How did Modi manage to do so much in the US on a fast?
DIPLOMACY: K.P. Nayar
Three weeks after Narendra Modi left stateside, an enduring puzzle for the Americans continues to be his Navratri fast. It is now known in very limited, but privileged, circles that agencies of the government of the United States of America went to extraordinary lengths to ascertain if the prime minister, in the privacy of his hotel suite, was consuming anything other than warm water during his stay in Manhattan.
In Washington, it was easier for these agencies to go through this exercise than in New York. In the national capital, the prime minister was a guest of their president and he stayed in the premises controlled by them: Blair House, where the American president’s very special guests are put up, is an extension of the White House on Pennsylvania Avenue, on the opposite side of the main presidential mansion, and literally in the shadow of the executive offices of the United States of America’s head of state.
US government agencies have considerable experience in this kind of investigative work, and they have done it as often as needed for several decades, sparing only leaders whom they consider to be of little consequence. Ten years ago, I was alerted to an advertisement in the Journal of the American Medical Association while idly watching a programme on NBC News at my home in Washington. The advertisement was overtly put in by the US Central Intelligence Agency, which has been otherwise periodically advertising in publications as prestigious as The Economist, seeking analysts with proficiency in Arabic, and separately, candidates familiar with South Asia — to be read in the current geostrategic context primarily as Pakistan and Afghanistan.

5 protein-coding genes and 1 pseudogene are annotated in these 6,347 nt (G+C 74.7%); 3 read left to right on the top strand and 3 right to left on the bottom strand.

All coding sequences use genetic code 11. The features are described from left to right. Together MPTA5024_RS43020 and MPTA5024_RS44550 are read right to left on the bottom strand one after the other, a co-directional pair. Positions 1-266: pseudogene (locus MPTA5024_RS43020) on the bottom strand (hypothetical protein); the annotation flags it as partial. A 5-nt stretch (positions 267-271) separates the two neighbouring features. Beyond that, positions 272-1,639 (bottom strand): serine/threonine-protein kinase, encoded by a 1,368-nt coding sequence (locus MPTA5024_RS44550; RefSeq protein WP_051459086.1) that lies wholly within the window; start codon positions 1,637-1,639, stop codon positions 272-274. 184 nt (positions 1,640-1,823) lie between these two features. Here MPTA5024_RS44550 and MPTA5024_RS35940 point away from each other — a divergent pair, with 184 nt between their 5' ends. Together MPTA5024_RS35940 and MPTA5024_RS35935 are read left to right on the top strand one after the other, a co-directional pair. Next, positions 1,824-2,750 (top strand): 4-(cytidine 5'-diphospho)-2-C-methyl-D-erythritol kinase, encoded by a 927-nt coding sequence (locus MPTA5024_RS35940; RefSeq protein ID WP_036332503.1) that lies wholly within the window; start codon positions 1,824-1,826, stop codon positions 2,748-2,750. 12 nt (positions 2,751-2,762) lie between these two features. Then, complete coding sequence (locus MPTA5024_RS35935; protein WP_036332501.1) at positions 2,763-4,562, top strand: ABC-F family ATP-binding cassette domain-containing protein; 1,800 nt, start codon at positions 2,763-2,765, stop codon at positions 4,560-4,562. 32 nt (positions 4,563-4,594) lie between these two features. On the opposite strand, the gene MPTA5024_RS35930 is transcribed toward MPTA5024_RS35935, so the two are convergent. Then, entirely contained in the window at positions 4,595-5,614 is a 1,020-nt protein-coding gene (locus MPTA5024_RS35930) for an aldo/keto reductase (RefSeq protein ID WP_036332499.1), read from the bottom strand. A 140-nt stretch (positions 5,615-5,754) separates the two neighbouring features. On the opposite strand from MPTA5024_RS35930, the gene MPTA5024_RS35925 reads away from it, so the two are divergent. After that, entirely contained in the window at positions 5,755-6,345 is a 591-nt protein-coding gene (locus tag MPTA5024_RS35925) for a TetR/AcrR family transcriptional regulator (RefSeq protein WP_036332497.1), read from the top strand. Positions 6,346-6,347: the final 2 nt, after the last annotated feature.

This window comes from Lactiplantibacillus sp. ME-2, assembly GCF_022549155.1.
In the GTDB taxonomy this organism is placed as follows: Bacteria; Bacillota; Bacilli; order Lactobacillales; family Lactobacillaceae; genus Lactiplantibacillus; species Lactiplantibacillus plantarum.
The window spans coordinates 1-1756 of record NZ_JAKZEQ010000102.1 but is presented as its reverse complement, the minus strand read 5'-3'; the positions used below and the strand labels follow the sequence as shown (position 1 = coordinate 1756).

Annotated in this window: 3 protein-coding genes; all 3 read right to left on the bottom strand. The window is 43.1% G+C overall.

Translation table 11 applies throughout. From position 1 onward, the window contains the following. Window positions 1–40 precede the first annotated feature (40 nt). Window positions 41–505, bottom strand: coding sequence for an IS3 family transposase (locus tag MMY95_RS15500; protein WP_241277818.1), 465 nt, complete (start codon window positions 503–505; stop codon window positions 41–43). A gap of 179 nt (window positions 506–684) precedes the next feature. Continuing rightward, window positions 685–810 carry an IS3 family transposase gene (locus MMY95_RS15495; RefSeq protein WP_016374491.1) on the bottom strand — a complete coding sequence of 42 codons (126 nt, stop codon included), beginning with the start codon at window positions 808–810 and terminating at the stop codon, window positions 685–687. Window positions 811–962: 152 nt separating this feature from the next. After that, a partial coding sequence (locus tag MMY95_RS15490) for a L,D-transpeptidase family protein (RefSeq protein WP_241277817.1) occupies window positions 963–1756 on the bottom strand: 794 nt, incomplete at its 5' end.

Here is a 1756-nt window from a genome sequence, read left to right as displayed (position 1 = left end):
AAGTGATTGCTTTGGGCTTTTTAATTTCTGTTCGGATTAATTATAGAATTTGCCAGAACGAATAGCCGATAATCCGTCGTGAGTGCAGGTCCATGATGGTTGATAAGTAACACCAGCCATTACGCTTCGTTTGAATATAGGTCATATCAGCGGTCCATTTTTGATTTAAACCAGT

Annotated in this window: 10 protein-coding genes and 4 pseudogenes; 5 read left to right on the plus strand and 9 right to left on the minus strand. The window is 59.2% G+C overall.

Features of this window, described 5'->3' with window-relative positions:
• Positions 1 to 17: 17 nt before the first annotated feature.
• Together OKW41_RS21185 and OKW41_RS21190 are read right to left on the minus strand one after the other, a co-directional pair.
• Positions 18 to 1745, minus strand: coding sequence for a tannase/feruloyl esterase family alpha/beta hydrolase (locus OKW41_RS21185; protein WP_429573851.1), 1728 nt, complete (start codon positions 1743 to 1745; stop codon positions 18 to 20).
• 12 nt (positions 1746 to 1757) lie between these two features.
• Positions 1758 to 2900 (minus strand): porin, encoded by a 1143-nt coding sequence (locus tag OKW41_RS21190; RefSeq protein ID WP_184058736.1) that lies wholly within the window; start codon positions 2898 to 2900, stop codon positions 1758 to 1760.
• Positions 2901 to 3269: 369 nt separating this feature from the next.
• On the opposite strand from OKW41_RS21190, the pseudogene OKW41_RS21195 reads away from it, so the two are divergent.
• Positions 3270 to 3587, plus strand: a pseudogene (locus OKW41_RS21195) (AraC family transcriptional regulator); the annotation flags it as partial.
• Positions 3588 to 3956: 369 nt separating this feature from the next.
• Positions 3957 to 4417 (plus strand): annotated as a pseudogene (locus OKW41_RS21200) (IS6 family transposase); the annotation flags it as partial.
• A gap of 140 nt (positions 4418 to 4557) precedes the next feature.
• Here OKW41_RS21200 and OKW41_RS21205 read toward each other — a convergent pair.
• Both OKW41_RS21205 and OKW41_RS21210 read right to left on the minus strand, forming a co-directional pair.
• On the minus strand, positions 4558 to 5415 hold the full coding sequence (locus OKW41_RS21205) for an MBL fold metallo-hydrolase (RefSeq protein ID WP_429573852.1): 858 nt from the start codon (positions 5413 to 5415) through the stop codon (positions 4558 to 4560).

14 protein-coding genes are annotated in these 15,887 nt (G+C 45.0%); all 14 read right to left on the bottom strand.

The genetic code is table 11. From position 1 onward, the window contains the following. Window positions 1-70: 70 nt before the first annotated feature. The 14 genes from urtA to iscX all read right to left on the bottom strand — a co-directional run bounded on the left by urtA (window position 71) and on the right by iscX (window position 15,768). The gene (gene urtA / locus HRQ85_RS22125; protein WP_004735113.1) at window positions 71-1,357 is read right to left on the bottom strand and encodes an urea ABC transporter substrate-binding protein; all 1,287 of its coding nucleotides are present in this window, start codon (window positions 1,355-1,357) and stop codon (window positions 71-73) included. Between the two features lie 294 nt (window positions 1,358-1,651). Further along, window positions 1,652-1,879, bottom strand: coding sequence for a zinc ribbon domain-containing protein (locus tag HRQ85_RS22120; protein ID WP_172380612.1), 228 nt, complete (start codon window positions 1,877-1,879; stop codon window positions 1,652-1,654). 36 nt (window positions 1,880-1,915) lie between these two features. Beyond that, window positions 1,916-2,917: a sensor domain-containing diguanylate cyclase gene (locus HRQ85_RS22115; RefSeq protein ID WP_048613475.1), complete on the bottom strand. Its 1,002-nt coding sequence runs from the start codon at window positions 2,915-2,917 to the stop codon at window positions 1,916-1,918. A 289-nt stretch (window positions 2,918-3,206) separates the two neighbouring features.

The JAMA advertisement, however, was curiously different. It sought “medical analysts (who will) assess the physical health of foreign leaders”. When Manmohan Singh went to Washington only a few months after the CIA accelerated its process of recruiting medical analysts, he stayed at Blair House on White House property.
Three conclusions, two of them overlapping, are plausible on why Singh’s stay in Blair House was agreed to. One is that India’s external spy agency, the Research and Analysis Wing, was unaware then that the CIA was stepping up its efforts to assess the physical health of foreign leaders. The second conclusion is that RAW knew that the CIA was woefully short of medical analysts at that time and took the view that there was no national security risk in Singh’s occupancy of Blair House. A third opinion is that Singh’s health was good enough then to withstand scrutiny by anyone and the country had little to lose by exposure, covert or otherwise.
Since I had a fair opinion of RAW then, before it was dented by turmoil, favouritism and a culture of godfathers and patronage in subsequent years, the second conclusion seemed plausible. I could reasonably append the third opinion to that if only because it is public knowledge that the United Progressive Alliance prime minister’s health deteriorated in subsequent years in a way that he could not be exposed to covert scrutiny of his condition by foreign agencies. Whatever may be the basis of this conundrum, the indisputable fact is that on subsequent visits — and there were some after July 2005 — the prime minister declined successive White House entreaties to stay in Blair House. Singh always chose a suite in the Willard Intercontinental Hotel, which was not far from Blair House, but on a floor that was regularly being used by the Indian embassy for visiting ministers, where it had greater control over its management, structure and operations.